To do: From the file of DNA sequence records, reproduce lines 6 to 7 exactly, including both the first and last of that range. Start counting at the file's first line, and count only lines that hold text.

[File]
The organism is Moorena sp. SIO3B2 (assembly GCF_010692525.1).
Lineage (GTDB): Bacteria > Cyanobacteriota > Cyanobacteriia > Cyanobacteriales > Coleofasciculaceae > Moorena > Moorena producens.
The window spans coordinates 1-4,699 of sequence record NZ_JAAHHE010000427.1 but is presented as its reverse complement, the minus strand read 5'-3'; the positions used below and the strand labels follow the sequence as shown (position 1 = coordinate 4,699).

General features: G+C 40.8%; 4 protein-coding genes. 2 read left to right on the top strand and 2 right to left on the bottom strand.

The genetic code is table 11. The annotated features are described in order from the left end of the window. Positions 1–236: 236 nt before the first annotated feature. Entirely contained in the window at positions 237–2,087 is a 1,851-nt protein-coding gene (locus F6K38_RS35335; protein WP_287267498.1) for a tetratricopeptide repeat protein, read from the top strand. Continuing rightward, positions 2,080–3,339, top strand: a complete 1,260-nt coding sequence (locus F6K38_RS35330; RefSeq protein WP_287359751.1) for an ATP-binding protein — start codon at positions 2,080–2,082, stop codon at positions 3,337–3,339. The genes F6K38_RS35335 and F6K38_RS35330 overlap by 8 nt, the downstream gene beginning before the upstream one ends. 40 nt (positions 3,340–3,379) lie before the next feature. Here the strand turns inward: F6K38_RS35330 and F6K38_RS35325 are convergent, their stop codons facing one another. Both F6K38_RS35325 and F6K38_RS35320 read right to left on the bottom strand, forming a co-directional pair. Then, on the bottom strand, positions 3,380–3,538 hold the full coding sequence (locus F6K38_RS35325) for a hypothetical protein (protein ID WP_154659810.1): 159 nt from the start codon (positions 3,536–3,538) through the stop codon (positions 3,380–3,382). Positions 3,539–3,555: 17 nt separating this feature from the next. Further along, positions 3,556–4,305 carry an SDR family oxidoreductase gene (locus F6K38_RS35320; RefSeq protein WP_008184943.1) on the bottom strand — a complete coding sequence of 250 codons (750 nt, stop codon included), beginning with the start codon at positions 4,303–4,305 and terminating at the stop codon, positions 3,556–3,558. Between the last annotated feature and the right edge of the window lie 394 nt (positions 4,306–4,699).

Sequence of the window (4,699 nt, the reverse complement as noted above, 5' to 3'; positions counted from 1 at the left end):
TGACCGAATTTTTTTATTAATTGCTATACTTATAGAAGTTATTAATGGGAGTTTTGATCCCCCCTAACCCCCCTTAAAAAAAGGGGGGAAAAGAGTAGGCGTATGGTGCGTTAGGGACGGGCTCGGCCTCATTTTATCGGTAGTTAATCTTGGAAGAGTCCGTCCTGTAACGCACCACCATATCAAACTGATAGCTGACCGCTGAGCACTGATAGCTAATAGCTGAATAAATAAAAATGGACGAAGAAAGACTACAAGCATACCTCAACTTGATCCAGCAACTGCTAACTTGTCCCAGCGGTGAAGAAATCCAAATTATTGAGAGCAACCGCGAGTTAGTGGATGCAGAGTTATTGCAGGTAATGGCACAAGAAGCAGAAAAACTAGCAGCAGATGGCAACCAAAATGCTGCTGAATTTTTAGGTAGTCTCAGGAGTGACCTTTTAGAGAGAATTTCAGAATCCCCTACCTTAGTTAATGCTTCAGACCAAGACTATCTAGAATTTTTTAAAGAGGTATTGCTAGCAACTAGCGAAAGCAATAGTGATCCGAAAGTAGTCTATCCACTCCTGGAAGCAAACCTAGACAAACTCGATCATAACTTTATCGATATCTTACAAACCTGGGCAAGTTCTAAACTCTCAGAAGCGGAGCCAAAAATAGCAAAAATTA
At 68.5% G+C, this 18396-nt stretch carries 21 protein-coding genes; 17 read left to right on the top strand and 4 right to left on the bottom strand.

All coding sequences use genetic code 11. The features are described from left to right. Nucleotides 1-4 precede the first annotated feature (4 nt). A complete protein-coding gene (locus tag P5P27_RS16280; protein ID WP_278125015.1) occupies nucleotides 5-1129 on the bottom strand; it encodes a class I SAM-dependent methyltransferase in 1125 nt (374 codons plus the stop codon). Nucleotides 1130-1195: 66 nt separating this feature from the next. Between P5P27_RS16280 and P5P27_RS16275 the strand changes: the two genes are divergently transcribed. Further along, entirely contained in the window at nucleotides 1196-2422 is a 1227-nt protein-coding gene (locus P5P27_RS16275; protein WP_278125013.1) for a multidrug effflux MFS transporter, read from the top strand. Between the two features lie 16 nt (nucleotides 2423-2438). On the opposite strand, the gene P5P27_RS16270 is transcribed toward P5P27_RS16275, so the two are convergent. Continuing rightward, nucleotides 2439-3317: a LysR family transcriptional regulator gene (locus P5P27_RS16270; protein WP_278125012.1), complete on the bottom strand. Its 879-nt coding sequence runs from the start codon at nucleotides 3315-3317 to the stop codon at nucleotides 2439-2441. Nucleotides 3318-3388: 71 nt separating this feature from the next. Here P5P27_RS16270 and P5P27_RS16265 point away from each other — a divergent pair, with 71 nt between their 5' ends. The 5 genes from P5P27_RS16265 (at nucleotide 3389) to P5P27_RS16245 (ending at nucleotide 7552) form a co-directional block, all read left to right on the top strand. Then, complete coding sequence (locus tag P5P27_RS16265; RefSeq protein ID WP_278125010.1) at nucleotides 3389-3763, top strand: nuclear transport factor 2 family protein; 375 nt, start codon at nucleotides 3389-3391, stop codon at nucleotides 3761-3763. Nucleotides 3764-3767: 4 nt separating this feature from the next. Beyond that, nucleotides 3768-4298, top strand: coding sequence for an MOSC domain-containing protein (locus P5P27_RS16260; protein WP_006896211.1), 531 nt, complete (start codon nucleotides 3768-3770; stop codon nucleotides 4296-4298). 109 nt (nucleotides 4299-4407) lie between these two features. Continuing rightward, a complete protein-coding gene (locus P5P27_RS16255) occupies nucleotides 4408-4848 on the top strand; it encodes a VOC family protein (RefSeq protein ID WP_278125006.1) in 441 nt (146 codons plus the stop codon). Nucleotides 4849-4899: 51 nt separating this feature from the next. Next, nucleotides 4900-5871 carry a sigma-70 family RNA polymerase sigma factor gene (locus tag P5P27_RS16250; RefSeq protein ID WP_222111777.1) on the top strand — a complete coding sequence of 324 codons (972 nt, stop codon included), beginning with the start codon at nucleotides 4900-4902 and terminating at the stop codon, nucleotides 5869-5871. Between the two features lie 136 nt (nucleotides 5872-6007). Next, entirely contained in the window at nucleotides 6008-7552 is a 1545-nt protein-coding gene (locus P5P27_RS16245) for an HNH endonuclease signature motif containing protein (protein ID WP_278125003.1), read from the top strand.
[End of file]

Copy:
Sequence of the window (4,699 nt, the reverse complement as noted above, 5' to 3'; positions counted from 1 at the left end):
TGACCGAATTTTTTTATTAATTGCTATACTTATAGAAGTTATTAATGGGAGTTTTGATCCCCCCTAACCCCCCTTAAAAAAAGGGGGGAAAAGAGTAGGCGTATGGTGCGTTAGGGACGGGCTCGGCCTCATTTTATCGGTAGTTAATCTTGGAAGAGTCCGTCCTGTAACGCACCACCATATCAAACTGATAGCTGACCGCTGAGCACTGATAGCTAATAGCTGAATAAATAAAAATGGACGAAGAAAGACTACAAGCATACCTCAACTTGATCCAGCAACTGCTAACTTGTCCCAGCGGTGAAGAAATCCAAATTATTGAGAGCAACCGCGAGTTAGTGGATGCAGAGTTATTGCAGGTAATGGCACAAGAAGCAGAAAAACTAGCAGCAGATGGCAACCAAAATGCTGCTGAATTTTTAGGTAGTCTCAGGAGTGACCTTTTAGAGAGAATTTCAGAATCCCCTACCTTAGTTAATGCTTCAGACCAAGACTATCTAGAATTTTTTAAAGAGGTATTGCTAGCAACTAGCGAAAGCAATAGTGATCCGAAAGTAGTCTATCCACTCCTGGAAGCAAACCTAGACAAACTCGATCATAACTTTATCGATATCTTACAAACCTGGGCAAGTTCTAAACTCTCAGAAGCGGAGCCAAAAATAGCAAAAATTA